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Bombay Hook
National Wildlife Refuge


The Hooded Merganser is one of over 250 bird species that visit Bombay Hook and its 16,000 acres of rich habitat.
2591 Whitehall Neck Road
Smyrna, DE   19977
E-mail: fw5rw_bhnwr@fws.gov
Phone Number: 302-653-9345
Visit the Refuge's Web Site:
http://www.fws.gov/refuge/bombay_hook/
The Hooded Merganser is one of over 250 bird species that visit Bombay Hook and its 16,251 acres of rich habitat.
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  Overview
Bombay Hook National Wildlife Refuge
Since 1937, Bombay Hook has hosted hundreds of thousands of migrating ducks, geese, shorebirds, and neotropical songbirds, all following old traditions of natural history, the spring and fall migrations. Tired and hungry, they seek shelter at Bombay Hook and feast on marsh grasses, fish, and other important foods before continuing their flight.

Bombay Hook is one of many refuges providing critical habitat between Canada and the Gulf of Mexico. Its 16,251 acres include freshwater pools, swamps, upland forests and fields, and one of the largest tidal salt marshes in the Mid-Atlantic region.

Visit Bombay Hook and experience the natural world around you. In the Spring you can see songbirds in the forested areas and shorebirds in the impoundments and marsh mudflats. During the Summer months the marshes host herons and egrets. Fall and Winter seasons welcome a variety of waterfowl and raptors.


Getting There . . .
From the North - Philadelphia Area - I-95 South into Delaware - Route 1 South (Christiana exit) (toll road $1.00) - Exit 114 (Route 13 North) for Smyrna. Right turn at the end of the exit ramp. - Right at the next light onto Route 12 East (Smyrna-Leipsic Road) - Route 12 merges with Route 9 South (5 miles) - Left onto Whitehall Neck Road which ends at the Refuge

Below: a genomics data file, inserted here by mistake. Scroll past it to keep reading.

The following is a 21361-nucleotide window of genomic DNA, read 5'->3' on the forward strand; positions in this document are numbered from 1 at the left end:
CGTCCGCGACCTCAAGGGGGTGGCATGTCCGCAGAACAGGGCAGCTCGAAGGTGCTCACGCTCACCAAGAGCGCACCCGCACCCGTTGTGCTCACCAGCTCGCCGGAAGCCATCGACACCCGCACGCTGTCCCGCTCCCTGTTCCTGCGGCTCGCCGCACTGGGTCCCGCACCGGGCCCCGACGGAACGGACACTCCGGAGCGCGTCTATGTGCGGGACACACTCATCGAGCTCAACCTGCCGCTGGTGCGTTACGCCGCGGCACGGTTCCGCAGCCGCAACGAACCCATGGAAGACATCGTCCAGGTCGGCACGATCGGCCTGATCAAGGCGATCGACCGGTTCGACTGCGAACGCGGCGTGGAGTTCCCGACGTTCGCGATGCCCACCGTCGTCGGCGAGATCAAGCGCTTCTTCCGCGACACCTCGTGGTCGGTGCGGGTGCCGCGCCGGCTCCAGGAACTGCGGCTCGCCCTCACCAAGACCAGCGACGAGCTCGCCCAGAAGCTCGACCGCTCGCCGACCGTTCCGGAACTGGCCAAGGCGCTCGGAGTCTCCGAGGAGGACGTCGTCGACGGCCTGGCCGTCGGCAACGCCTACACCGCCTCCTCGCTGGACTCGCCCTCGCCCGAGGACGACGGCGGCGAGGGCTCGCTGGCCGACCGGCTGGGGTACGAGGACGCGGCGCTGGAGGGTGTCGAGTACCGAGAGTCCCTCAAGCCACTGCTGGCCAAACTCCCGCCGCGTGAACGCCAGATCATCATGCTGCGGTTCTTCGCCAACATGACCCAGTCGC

From Washington, DC Area - I-95 North to Washington, DC Beltway - Route 50 East over the Chesapeake Bay Bridge - 301 North - Route 300 East to Smyrna - Route 13 South - Left on Rt 12 East (Symrna-Leipsic Road) until it merges with Rt 9 (5 miles) - Left on Whitehall Neck Road which ends at the Refuge

From Dover, Delaware - Take Route 13 North - Turn right onto Route 42 East into Leipsic - Turn left onto Route 9 and proceed north for 2 miles - Turn right onto Whitehall Neck Road which ends at the Refuge entrance


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Wildlife and Habitat

Millions of birds can't be wrong!!

Each year, Bombay Hook hosts over 250 species of birds, and countless other mammals, reptiles, amphibians and plants. Waterfowl, shorebirds, waders and songbirds flock to Bombay Hook every spring and fall in an amazing spectacle.

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History
Bombay Hook was created in 1937 to protect migratory waterfowl. Today it protects wildlife of all kinds, with emphasis on all migratory birds. The refuge also contains the Allee house, a pre-revolutionary war farmhouse on the National Register of Historic Places ...

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    Recreation and Education Opportunities
Environmental Education
Hunting
Interpretation
Photography
Wildlife Observation
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Management Activities
Refuge management programs develop and protect desirable habitat for migratory birds and other wildlife. The refuge is located at a focal point for birds migrating from their northern breeding grounds and southern wintering areas.

Changing water levels in refuge impoundments produce desirable emergent and underwater plants for waterfowl. While pools are drained, large populations of shore and wading birds feed on the exposed mudflats.

Nesting boxes on Bombay Hook supplement available breeding habitat. Wood ducks, bluebirds, purple martins, barn owls and eastern screech owls all take advantage of these.

Tidal salt marsh is the most valuable wildlife habitat in the State of Delaware. At 13,100 acres, Bombay Hook's salt marsh is one of the largest marshes on the east coast. With its intersecting tidal streams and rivers, it provides excellent natural habitat for the birds and mammals of the area. It also serves as a nursery and breeding area for marine organisms, many of which have sporting and commercial value.

Biological surveys and experiments show staff biologists and refuge managers how successfully their management goals are being met. Using this information, they can better manage refuge lands for all wildlife.